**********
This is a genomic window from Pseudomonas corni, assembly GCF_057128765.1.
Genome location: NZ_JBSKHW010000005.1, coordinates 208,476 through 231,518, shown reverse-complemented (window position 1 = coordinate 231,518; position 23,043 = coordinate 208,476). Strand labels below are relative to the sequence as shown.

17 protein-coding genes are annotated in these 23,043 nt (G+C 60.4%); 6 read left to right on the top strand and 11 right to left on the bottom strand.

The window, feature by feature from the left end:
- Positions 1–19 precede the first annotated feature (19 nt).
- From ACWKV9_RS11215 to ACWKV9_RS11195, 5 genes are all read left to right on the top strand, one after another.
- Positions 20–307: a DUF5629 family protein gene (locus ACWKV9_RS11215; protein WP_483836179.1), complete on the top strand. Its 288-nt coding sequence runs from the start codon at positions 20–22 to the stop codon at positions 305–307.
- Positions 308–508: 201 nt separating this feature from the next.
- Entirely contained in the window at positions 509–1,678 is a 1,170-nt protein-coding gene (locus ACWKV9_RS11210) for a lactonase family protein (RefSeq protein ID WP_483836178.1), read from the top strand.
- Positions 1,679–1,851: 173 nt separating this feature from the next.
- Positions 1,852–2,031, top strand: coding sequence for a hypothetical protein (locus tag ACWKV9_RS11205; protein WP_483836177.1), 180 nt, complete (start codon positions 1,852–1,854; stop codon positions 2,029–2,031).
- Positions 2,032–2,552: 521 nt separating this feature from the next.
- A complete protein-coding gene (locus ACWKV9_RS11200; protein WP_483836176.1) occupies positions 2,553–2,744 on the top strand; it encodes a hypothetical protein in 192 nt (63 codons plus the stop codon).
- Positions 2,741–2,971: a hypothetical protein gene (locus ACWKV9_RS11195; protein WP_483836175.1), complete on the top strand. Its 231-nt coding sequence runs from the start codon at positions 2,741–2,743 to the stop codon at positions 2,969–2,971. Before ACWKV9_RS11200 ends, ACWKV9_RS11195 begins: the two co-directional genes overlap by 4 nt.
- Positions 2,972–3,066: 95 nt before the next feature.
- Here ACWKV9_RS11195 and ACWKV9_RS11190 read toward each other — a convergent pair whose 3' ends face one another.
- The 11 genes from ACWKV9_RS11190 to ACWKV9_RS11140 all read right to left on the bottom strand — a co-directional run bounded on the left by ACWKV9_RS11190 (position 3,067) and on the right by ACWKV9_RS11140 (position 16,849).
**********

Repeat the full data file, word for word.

This is a genomic window from Pseudomonas corni, assembly GCF_057128765.1.
Genome location: NZ_JBSKHW010000005.1, coordinates 208,476 through 231,518, shown reverse-complemented (window position 1 = coordinate 231,518; position 23,043 = coordinate 208,476). Strand labels below are relative to the sequence as shown.

17 protein-coding genes are annotated in these 23,043 nt (G+C 60.4%); 6 read left to right on the top strand and 11 right to left on the bottom strand.

The window, feature by feature from the left end:
- Positions 1–19 precede the first annotated feature (19 nt).
- From ACWKV9_RS11215 to ACWKV9_RS11195, 5 genes are all read left to right on the top strand, one after another.
- Positions 20–307: a DUF5629 family protein gene (locus ACWKV9_RS11215; protein WP_483836179.1), complete on the top strand. Its 288-nt coding sequence runs from the start codon at positions 20–22 to the stop codon at positions 305–307.
- Positions 308–508: 201 nt separating this feature from the next.
- Entirely contained in the window at positions 509–1,678 is a 1,170-nt protein-coding gene (locus ACWKV9_RS11210) for a lactonase family protein (RefSeq protein ID WP_483836178.1), read from the top strand.
- Positions 1,679–1,851: 173 nt separating this feature from the next.
- Positions 1,852–2,031, top strand: coding sequence for a hypothetical protein (locus tag ACWKV9_RS11205; protein WP_483836177.1), 180 nt, complete (start codon positions 1,852–1,854; stop codon positions 2,029–2,031).
- Positions 2,032–2,552: 521 nt separating this feature from the next.
- A complete protein-coding gene (locus ACWKV9_RS11200; protein WP_483836176.1) occupies positions 2,553–2,744 on the top strand; it encodes a hypothetical protein in 192 nt (63 codons plus the stop codon).
- Positions 2,741–2,971: a hypothetical protein gene (locus ACWKV9_RS11195; protein WP_483836175.1), complete on the top strand. Its 231-nt coding sequence runs from the start codon at positions 2,741–2,743 to the stop codon at positions 2,969–2,971. Before ACWKV9_RS11200 ends, ACWKV9_RS11195 begins: the two co-directional genes overlap by 4 nt.
- Positions 2,972–3,066: 95 nt before the next feature.
- Here ACWKV9_RS11195 and ACWKV9_RS11190 read toward each other — a convergent pair whose 3' ends face one another.
- The 11 genes from ACWKV9_RS11190 to ACWKV9_RS11140 all read right to left on the bottom strand — a co-directional run bounded on the left by ACWKV9_RS11190 (position 3,067) and on the right by ACWKV9_RS11140 (position 16,849).